General Dunford rejects ‘irresponsible' claims of coup involvement by former four-star Army General Campbell, who led NATO forces in Afghanistan before retiring earlier this year

    Video Saving Ethiopian Children Thought to Be Cursed

    'Omo Child' looks at efforts of one African man to stop killings of ‘mingi’ children

    Protests Over Western Troops Threaten Libyan 'Unity' Government

    Fears mount that Islamist foes of ‘unity' government plan to declare a revolutionaries' council in Tripoli

    Featured Videos

    Your JavaScript is turned off or you have an old version of Adobe's Flash Player. Get the latest Flash player.
    London’s Financial Crown at Risk as Rivals Eye Brexit Opportunitiesi
    X
    VOA News
    July 25, 2016 5:09 PM
    By most measures, London rivals New York as the only true global financial center. But Britain’s vote to leave the European Union – so-called ‘Brexit’ – means the city could lose its right to sell services tariff-free across the bloc, risking its position as Europe’s financial headquarters. Already some banks have said they may shift operations to the mainland. Henry Ridgwell reports from London.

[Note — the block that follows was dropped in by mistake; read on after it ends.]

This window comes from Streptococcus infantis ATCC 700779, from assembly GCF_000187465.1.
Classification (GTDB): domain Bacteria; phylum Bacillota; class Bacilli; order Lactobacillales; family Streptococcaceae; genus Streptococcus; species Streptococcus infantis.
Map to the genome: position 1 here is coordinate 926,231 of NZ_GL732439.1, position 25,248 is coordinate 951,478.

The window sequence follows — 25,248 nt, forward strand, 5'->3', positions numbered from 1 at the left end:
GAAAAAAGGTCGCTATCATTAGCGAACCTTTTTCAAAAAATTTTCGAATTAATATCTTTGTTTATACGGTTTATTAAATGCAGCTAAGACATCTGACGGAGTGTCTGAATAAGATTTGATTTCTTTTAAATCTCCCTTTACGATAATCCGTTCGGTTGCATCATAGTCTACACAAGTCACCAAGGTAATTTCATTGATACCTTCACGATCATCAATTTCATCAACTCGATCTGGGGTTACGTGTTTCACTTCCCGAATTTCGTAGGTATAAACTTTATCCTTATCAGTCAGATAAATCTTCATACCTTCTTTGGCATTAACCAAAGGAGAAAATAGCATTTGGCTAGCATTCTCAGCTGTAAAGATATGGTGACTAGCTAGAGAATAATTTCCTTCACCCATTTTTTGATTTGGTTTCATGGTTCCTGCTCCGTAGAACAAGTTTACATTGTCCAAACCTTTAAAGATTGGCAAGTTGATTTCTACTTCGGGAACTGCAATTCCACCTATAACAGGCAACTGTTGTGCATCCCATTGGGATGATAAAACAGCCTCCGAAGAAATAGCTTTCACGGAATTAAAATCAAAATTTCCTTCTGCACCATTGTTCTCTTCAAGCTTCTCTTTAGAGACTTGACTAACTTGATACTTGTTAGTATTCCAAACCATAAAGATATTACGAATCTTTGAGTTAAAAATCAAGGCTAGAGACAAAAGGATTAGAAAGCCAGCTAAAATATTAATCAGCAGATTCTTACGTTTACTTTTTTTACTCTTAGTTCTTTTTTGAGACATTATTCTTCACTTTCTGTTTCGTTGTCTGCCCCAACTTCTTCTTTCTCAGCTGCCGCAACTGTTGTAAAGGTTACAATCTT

Video

    Video London’s Financial Crown at Risk as Rivals Eye Brexit Opportunities

    By most measures, London rivals New York as the only true global financial center. But Britain’s vote to leave the European Union – so-called ‘Brexit’ – means the city could lose its right to sell services tariff-free across the bloc, risking its position as Europe’s financial headquarters. Already some banks have said they may shift operations to the mainland. Henry Ridgwell reports from London.
    Video

    Video Recycling Lifeline for Lebanon’s Last Glassblowers

    In a small Lebanese coastal town, one family is preserving a craft that stretches back millennia. The art of glass blowing was developed by Phoenicians in the region, and the Khalifehs say they are the only ones keeping the skill alive in Lebanon. But despite teaming up with an eco-entrepreneur and receiving an unexpected boost from the country’s recent trash crisis the future remains uncertain. John Owens reports from Sarafand.